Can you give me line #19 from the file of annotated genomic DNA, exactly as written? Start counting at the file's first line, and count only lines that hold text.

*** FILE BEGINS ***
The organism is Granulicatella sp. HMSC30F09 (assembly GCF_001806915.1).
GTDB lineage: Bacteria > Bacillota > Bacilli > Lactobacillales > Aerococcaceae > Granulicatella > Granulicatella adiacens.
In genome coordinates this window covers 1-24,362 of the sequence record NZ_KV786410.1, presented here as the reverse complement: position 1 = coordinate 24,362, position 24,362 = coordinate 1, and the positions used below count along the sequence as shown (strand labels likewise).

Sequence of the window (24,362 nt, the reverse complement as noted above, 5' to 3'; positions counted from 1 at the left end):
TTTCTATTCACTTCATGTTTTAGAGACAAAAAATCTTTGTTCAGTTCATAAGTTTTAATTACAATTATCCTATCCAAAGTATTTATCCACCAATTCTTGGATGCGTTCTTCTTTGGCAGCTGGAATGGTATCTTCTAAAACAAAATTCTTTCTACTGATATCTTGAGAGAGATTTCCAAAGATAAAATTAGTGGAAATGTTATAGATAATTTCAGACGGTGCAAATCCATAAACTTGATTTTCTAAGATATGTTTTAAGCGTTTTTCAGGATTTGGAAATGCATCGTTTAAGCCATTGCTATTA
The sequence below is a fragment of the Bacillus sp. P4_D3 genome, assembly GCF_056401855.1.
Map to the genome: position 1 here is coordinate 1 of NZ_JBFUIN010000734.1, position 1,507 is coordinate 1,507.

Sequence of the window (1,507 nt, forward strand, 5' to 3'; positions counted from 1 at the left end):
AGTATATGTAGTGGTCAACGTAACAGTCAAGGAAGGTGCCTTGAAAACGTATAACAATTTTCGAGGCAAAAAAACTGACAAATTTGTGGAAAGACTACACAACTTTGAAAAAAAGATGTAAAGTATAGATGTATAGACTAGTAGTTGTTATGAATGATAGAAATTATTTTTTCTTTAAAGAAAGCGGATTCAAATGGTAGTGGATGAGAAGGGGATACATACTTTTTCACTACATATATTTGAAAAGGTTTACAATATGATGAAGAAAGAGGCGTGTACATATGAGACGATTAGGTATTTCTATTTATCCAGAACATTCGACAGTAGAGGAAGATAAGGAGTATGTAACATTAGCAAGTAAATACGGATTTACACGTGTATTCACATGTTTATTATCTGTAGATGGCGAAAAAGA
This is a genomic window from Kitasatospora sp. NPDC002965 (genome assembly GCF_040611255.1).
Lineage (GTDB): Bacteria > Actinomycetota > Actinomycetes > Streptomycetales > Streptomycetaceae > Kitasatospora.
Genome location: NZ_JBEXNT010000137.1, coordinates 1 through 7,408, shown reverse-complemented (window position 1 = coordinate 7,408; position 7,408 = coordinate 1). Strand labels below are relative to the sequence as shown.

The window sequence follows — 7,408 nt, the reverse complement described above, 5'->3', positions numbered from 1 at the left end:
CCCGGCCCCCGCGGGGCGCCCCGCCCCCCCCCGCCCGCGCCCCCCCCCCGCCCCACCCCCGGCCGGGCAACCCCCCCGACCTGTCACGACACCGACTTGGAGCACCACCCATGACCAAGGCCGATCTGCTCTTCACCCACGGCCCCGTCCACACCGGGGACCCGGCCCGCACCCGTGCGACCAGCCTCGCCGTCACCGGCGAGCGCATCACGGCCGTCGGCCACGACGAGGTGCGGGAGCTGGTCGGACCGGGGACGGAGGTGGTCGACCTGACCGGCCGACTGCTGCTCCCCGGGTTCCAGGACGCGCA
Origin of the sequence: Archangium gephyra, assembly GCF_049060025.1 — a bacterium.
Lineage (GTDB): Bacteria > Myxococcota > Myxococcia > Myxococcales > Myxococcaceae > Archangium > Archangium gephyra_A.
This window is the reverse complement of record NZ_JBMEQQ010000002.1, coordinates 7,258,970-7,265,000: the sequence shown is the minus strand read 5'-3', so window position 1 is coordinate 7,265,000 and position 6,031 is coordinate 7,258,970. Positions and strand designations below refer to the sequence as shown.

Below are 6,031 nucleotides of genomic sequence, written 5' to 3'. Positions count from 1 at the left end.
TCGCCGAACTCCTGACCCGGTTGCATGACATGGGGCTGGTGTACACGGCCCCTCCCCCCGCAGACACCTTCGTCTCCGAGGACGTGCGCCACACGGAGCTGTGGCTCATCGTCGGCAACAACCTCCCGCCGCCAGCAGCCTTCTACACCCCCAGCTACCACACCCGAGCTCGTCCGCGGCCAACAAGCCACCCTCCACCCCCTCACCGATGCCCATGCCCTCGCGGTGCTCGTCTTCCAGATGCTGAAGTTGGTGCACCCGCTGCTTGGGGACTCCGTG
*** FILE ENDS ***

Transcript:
TCGCCGAACTCCTGACCCGGTTGCATGACATGGGGCTGGTGTACACGGCCCCTCCCCCCGCAGACACCTTCGTCTCCGAGGACGTGCGCCACACGGAGCTGTGGCTCATCGTCGGCAACAACCTCCCGCCGCCAGCAGCCTTCTACACCCCCAGCTACCACACCCGAGCTCGTCCGCGGCCAACAAGCCACCCTCCACCCCCTCACCGATGCCCATGCCCTCGCGGTGCTCGTCTTCCAGATGCTGAAGTTGGTGCACCCGCTGCTTGGGGACTCCGTG